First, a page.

Four Black Lives Matter protests cost police $250,000
ST. PAUL -- Law enforcement spent about $250,000 last year on four Black Lives Matter protests in St. Paul. The unpermitted marches have called for justice against police misconduct, and have blocked roads and public transportation. But BLM St. P...
ST. PAUL -- Law enforcement spent about $250,000 last year on four Black Lives Matter protests in St. Paul.
The unpermitted marches have called for justice against police misconduct, and have blocked roads and public transportation. But BLM St. Paul’s lead organizer, Rashad Turner, says he believes police are wasting money on peaceful protests.
Law enforcement agencies have been gearing up for BLM St. Paul’s next planned protest. The group has announced it would hold a “nonviolent shutdown action” at Red Bull Crashed Ice on Saturday if their demands are not met.
Black Lives Matter St. Paul has vowed to disrupt large events before. It did so in advance of the Minnesota State Fair and the Twin Cities Marathon, but the events carried on and police made no arrests during the protests.
Law enforcement responded by deploying large number of officers to patrol along the protest routes. For four protests in St. Paul last year, the city’s police department spent nearly $123,000; the Minnesota State Patrol about $94,000; and Metro Transit police nearly $30,000.
“What it comes down to is public safety - protecting people’s right to protest, and protecting the public and protesters in that process,” said Sgt. Mike Ernster, a St. Paul police spokesman.
Turner said departments should be using the money they spend on protests to benefit the community, such as providing more training for officers to interact with people who are mentally ill.
Christopher Uggen, a University of Minnesota sociology professor who is a criminologist, said police departments need to do a balancing act when it comes to protests.
“The police are really charged with maintaining public safety, so there is a great and urgent need for them to be visible in such events, but it can’t suppress speech or have a chilling effect on peaceful demonstrations,” he said.
Overall, the protest costs are a fraction of the departments’ budgets.
The St. Paul Police Department’s general fund budget last year was $86 million; spending $122,805 for four protests amounted to less than 1 percent of the budget.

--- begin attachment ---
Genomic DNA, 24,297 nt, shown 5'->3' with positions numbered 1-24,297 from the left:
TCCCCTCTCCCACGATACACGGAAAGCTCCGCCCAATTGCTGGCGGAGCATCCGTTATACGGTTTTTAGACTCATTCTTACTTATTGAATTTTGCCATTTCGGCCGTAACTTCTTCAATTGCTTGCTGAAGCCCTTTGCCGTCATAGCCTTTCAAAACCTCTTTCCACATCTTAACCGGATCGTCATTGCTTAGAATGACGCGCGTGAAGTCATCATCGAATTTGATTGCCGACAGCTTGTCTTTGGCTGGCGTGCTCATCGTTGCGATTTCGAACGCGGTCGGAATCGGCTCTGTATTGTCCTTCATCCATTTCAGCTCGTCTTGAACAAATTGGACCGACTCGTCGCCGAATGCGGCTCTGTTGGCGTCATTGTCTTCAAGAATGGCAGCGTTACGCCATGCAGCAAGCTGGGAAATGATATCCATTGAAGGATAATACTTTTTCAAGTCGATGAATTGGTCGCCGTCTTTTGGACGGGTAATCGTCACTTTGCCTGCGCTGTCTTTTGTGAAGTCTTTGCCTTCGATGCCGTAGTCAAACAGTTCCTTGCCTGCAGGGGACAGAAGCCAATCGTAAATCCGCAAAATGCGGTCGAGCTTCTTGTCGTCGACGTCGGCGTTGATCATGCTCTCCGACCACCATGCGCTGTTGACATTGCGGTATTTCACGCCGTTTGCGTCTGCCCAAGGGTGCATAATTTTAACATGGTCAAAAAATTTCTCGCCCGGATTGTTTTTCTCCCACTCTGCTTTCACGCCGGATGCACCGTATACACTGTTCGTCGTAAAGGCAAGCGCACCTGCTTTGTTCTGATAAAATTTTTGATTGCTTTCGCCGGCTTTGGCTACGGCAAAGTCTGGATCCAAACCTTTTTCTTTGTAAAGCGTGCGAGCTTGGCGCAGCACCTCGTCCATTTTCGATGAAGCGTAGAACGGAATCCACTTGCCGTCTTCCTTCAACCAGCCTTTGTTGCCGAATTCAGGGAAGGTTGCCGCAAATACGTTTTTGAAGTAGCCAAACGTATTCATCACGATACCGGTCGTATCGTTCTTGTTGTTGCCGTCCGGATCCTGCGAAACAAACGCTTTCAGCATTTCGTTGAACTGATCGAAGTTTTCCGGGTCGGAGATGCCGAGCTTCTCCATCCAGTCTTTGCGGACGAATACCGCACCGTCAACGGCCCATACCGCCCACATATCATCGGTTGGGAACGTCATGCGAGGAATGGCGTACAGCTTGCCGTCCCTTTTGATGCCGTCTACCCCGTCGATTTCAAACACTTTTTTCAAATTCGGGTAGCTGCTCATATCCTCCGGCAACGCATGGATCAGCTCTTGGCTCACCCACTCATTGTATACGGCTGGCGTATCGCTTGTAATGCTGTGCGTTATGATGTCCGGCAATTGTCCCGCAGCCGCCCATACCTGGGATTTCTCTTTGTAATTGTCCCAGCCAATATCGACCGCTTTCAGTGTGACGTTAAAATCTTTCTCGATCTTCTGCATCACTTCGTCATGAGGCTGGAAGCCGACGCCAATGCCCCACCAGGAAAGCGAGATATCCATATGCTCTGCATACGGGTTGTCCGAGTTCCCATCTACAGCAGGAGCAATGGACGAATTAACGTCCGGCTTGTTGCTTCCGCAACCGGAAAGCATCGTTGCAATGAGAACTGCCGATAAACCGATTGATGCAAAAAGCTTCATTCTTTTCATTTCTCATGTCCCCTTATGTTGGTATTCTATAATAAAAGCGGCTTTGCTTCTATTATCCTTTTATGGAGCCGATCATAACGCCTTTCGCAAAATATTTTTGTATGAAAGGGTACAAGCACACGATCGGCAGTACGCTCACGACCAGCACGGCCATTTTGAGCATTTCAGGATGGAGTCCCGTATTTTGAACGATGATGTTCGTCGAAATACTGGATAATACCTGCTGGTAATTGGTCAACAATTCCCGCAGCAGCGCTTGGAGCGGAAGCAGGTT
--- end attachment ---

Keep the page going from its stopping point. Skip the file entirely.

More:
Meanwhile, St. Paul spent $216,000 last year to settle 13 lawsuits that named the police department (the city does not admit liability when settling suits). Most of the claims alleged misconduct and/or constitutional violations, which is the focus of the Black Lives Matter protests.
The most costly protest in St. Paul last year was one held by Black Lives Matter Minneapolis on Martin Luther King Jr. Day.
Marchers attempted to walk onto Interstate 94 at Snelling Avenue but were met by a large number of State Patrol troopers. The month before that protest, in December 2014, a BLM Minneapolis demonstration had shut down Interstate 35W in Minneapolis.
In St. Paul, the marchers continued to the Capitol and held a rally outside. BLM Minneapolis said 2,500 people participated; St. Paul police put the number at 500 to 700.
The State Patrol spent $61,858 on troopers on regular duty and others called in to work overtime, said Lt. Tiffani Nielson, a State Patrol spokeswoman. The agency said last year that it assigned about 100 troopers to the event.
“Every protest is dynamic, and troopers are allocated to those protests based upon several factors: size of group, likelihood of impact to the safe movement of traffic on freeways or highways, proximity to the Capitol complex involving security concerns, and other information that may be available in advance,” Nielson said in an email.
St. Paul police had 134 officers working at the MLK 2015 protest at a cost of $26,710 in overtime, according to the department. Metro Transit police sent 19 officers and spent $8,454 for officers who were on duty and working overtime.